Government Spending

New Frontiers in Government Spending: Rebranding

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The government of Galveston, Texas, paid a marketing firm $86,000 to think up ways to increase tourism. The results:

Instead of just "Galveston," this historic city should be called "City of Galveston Island," a firm hired to suggest ways to increase tourism has suggested….

The firm says adding the word "Island" to Galveston would broaden the appeal of the area.

I'm a little jealous of my Galvestonian parents. Their city paid just $86,000 for that crappy idea, and it came bundled with some half-decent notions, such as improving signage and beautifying the seawall. In my corner of the country, by contrast, the quasi-public Baltimore Area Convention and Visitors Association spent $500,000 for a new slogan. The winning phrase: "Get in on it!" (That's $125,000 a word. Someone has one hell of a good agent.)

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  1. I guess, “Galveston: The water is brown and the island is smelly” just wasn’t a very good slogan.

  2. Seattle’s new “MetroNatural” slogan has Galveston and Baltimore beat for sheer stupidity if not outright cost.

    http://www.metronatural.com/
    http://seattlepi.nwsource.com/business/289518_metronatural21.html

  3. That does remind me of Houston’s slogan (cost: unknown) to attract the Olympics in the early 90s: “Houston’s HOT!” (the obvious answer from long time residents was either “No Shit!” or “And It’s Humid, Too!”).

  4. Baltimore: Get Up In It.

  5. I was always partial to, “what goes on in Galveston stays in Galveston. Unless you tell someone, then it won’t. Which you will because it totally Rocked!!! And Corpus Christi can suck it.”

  6. Now cue someone to pop up, point out that private companies sometimes spend ridiculous amounts of money for lame slogans, and then cover his ears and go, “LA LA LA CAN’T HEAR YOU” when other people point out the distinction between public and private funding of stupidity.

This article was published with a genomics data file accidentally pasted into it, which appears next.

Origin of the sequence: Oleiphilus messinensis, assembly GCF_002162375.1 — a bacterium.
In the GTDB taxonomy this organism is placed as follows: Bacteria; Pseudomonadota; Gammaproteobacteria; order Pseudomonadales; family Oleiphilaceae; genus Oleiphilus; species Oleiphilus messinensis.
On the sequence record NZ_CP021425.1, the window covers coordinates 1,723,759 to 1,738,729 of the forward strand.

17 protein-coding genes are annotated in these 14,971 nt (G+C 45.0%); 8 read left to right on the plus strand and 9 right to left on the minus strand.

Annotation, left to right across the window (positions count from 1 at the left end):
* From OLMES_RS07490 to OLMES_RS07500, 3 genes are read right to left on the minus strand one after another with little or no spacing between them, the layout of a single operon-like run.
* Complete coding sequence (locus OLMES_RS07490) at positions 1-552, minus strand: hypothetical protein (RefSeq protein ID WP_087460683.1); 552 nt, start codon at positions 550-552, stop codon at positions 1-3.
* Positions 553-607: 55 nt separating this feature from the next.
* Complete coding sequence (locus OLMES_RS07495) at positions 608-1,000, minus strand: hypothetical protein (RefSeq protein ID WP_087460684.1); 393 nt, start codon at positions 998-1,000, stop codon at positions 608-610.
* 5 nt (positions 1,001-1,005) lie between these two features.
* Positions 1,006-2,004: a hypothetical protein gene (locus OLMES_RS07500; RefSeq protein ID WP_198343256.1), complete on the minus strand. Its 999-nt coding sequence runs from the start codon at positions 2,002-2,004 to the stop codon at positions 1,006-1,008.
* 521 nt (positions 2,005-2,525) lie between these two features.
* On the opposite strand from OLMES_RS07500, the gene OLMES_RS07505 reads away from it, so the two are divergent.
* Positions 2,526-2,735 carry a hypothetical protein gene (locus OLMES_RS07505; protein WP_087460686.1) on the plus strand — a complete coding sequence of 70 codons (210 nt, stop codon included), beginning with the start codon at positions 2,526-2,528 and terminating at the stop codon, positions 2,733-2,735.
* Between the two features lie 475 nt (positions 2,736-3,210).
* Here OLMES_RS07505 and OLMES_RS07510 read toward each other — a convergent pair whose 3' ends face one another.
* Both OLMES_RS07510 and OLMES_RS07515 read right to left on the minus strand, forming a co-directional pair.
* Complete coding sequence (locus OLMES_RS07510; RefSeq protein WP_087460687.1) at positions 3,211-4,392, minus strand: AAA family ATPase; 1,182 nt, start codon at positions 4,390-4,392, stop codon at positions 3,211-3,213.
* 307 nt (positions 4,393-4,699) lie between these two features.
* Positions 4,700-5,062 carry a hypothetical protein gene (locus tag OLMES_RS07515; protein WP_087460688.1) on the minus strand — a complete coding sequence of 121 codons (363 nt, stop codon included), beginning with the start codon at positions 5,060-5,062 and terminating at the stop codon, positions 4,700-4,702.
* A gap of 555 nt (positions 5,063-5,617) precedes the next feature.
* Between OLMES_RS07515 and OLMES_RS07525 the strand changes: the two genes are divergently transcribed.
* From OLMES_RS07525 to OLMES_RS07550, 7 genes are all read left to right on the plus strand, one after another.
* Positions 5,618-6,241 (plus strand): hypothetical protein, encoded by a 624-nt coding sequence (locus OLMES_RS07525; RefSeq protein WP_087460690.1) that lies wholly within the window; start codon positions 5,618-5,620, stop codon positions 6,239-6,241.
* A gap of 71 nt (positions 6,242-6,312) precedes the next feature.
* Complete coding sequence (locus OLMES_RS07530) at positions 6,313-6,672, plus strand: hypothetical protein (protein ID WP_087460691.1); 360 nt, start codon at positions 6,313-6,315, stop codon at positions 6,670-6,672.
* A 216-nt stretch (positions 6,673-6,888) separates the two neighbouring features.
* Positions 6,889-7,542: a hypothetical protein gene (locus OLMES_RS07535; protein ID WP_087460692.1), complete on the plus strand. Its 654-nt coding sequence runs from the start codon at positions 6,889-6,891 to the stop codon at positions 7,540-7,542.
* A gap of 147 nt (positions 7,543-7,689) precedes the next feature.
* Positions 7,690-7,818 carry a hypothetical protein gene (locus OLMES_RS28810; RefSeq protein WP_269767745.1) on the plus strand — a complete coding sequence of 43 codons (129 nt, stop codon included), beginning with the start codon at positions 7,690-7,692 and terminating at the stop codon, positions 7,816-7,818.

7. Man, Eric. You really put that fictional commenter in their place. Before they even had a chance to make the dumb argument you debunked it!

  8. “The winning phrase: “Get in on it!””

    Kind of an appropriate slogan for a city fondly known as “Crackmore”.

  9. We here in Austin created our own slogan, “Keep Austin Weird.” Thanks to the creativity of its citizens, the city has been able to save a couple hundred grand on advertising and spend it on building the ugliest city hall in the history of municipal government. Kinda makes me envy Galveston.

  10. I always thought that Baltimore’s slogan was “We keep penicillin manufacturers profitable.”

  11. Here in Georgetown, TX the city spent $250,000 on a new logo. They got the letter G – now affectionately known as the g spot.

    Visit Georgetown

  12. Ya know…I’d go to Galveston more often if they tore down that damnable toll booth. It’s been up for at elast 10 years, and covers a bridge that is probably a quarter of a mile long. eff paying 4 bucks just to go to that crappy island.

    BTW, I live in Clute, which means toll booth =shortest way.

  13. Karen: Portland, OR often uses the same slogan. And, I have to say, that both are pretty weird. I love both, though. As far as cities in Texas go Austin is pretty cool, I wish I lived there instead of San Antonio. San Antonio can suck it.

  14. Karen,

    I always thought “Keep Austin Weird” meant “don’t build any roads anywhere, so that we have worst traffic problem of any small city in America.”

  15. Timothy,

    Why does every one in Austin feel the need to dis on San Antonio? Austin can suck it. At least San Antonio doesn’t pretend to be something that it is not. Austin has to be the most overrated city in America. The traffic is horrible, the prices are outragous and ultimately it is an overgrown college town that got famous for a music scene that had seen its best days long before anyone outside of Texas knew about it. I like Austin. It does have its charms, but it is not San Fran or New York or a major city. Its just not that great.

  16. In my corner of the country, by contrast, the quasi-public Baltimore Area Convention and Visitors Association spent $500,000 for a new slogan. The winning phrase: “Get in on it!” (That’s $125,000 a word. Someone has one hell of a good agent.)

    You left off the asterisk ” *Not responsible for tourists who make a wrong turn leaving the Camden Yards/Inner Harbor area.”

  17. I have kindly offered to rebrand my fair city thusly and at no charge whatsoever: Sinincincinnati.
    Why are the pols unwilling to take me up on it?
    I envision a place where drugs, prostitution, and all vices would be legal, and the entire police department would be fired.